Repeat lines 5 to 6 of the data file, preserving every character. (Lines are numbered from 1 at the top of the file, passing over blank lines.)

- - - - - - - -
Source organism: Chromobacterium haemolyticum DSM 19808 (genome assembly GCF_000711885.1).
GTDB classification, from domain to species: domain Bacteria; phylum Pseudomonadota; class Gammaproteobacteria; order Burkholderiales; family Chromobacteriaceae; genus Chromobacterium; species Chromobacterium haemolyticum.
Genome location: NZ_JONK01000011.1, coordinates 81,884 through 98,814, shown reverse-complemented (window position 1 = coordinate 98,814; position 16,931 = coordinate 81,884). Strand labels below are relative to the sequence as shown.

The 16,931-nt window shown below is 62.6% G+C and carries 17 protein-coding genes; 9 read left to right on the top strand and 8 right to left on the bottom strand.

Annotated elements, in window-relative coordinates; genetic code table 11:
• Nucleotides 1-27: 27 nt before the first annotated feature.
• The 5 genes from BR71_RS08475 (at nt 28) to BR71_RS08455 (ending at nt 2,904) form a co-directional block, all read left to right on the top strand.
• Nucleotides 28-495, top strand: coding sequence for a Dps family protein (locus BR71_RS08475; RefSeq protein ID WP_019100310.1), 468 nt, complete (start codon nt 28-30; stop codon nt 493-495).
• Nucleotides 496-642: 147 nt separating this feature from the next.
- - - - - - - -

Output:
Annotated elements, in window-relative coordinates; genetic code table 11:
• Nucleotides 1-27: 27 nt before the first annotated feature.